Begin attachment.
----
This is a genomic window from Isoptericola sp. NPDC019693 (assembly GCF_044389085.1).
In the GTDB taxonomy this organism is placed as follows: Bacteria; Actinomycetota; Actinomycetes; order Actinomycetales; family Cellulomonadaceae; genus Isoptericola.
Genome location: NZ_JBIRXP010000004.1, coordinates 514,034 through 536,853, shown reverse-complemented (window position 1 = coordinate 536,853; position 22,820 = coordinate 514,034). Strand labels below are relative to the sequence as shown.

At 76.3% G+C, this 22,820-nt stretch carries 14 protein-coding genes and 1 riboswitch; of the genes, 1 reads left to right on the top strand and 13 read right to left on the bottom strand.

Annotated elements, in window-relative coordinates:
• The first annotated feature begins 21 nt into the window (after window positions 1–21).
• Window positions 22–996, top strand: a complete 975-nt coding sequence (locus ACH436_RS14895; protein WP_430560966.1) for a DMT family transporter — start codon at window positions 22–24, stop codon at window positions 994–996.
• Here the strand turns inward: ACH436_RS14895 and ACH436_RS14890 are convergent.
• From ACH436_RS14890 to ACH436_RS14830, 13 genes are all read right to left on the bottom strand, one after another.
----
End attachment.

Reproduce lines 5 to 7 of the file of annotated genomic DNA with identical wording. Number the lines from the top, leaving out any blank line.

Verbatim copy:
Annotated elements, in window-relative coordinates:
• The first annotated feature begins 21 nt into the window (after window positions 1–21).
• Window positions 22–996, top strand: a complete 975-nt coding sequence (locus ACH436_RS14895; protein WP_430560966.1) for a DMT family transporter — start codon at window positions 22–24, stop codon at window positions 994–996.